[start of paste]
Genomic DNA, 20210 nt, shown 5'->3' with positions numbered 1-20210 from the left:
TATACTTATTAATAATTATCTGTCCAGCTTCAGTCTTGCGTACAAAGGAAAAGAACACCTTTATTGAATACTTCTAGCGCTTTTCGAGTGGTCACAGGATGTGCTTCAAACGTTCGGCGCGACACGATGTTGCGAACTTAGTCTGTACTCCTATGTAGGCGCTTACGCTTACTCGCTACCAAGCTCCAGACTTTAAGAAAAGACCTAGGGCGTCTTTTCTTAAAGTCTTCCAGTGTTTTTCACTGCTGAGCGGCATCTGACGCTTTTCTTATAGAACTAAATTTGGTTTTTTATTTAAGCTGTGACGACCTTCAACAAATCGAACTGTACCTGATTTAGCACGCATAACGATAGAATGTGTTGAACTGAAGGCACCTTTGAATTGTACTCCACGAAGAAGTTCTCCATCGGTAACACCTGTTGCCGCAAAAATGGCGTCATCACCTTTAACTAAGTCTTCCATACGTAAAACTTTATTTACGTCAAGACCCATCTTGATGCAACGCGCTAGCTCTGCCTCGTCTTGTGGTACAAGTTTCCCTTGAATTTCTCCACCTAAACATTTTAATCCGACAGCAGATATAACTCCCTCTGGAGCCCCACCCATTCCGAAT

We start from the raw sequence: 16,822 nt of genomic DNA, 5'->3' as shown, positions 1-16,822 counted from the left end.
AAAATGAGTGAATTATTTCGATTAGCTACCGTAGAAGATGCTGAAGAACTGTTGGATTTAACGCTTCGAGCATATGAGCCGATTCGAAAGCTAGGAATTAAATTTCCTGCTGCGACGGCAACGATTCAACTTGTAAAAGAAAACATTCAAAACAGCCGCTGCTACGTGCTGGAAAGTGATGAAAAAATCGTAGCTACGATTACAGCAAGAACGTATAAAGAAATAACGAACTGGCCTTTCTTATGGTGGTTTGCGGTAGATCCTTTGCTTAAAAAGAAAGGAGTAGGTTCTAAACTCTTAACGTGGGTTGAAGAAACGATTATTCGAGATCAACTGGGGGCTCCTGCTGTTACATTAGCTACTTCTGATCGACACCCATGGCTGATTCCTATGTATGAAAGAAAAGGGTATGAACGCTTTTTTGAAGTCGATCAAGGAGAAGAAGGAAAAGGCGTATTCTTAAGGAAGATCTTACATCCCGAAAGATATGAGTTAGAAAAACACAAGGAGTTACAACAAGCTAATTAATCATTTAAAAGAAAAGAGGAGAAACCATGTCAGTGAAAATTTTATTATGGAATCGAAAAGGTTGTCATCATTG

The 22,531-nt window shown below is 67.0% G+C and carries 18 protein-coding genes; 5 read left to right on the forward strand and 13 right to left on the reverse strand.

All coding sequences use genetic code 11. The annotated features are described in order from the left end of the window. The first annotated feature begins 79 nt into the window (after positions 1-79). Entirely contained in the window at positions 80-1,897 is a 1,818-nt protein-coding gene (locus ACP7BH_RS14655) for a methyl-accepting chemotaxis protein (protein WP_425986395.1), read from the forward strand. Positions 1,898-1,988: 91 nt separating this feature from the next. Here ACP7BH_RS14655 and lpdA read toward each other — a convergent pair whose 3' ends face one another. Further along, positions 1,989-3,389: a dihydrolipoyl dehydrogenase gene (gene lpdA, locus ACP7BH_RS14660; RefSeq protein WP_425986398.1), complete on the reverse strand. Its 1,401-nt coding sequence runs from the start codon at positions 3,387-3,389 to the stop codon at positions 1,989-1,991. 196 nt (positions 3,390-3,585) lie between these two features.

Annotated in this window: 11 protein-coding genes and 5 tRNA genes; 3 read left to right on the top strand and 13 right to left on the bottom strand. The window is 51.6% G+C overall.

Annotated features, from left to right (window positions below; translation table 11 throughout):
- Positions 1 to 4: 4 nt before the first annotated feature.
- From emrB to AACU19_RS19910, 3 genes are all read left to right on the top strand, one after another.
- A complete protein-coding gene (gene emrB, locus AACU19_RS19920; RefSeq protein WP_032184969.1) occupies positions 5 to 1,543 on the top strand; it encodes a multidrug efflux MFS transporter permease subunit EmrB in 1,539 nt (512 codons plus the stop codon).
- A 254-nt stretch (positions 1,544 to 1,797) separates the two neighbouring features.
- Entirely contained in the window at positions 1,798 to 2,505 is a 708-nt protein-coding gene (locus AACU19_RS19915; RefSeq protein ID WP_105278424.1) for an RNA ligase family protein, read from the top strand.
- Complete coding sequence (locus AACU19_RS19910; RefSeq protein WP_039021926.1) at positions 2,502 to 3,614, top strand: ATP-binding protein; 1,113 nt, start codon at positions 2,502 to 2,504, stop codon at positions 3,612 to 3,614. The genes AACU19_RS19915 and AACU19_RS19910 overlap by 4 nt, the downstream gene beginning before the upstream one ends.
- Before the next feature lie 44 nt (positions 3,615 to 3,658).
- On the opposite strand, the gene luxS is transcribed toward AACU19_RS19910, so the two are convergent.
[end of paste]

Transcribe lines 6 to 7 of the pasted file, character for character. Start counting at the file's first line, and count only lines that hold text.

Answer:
All coding sequences use genetic code 11. The annotated features are described in order from the left end of the window. The first annotated feature begins 79 nt into the window (after positions 1-79). Entirely contained in the window at positions 80-1,897 is a 1,818-nt protein-coding gene (locus ACP7BH_RS14655) for a methyl-accepting chemotaxis protein (protein WP_425986395.1), read from the forward strand. Positions 1,898-1,988: 91 nt separating this feature from the next. Here ACP7BH_RS14655 and lpdA read toward each other — a convergent pair whose 3' ends face one another. Further along, positions 1,989-3,389: a dihydrolipoyl dehydrogenase gene (gene lpdA, locus ACP7BH_RS14660; RefSeq protein WP_425986398.1), complete on the reverse strand. Its 1,401-nt coding sequence runs from the start codon at positions 3,387-3,389 to the stop codon at positions 1,989-1,991. 196 nt (positions 3,390-3,585) lie between these two features.

Annotated in this window: 11 protein-coding genes and 5 tRNA genes; 3 read left to right on the top strand and 13 right to left on the bottom strand. The window is 51.6% G+C overall.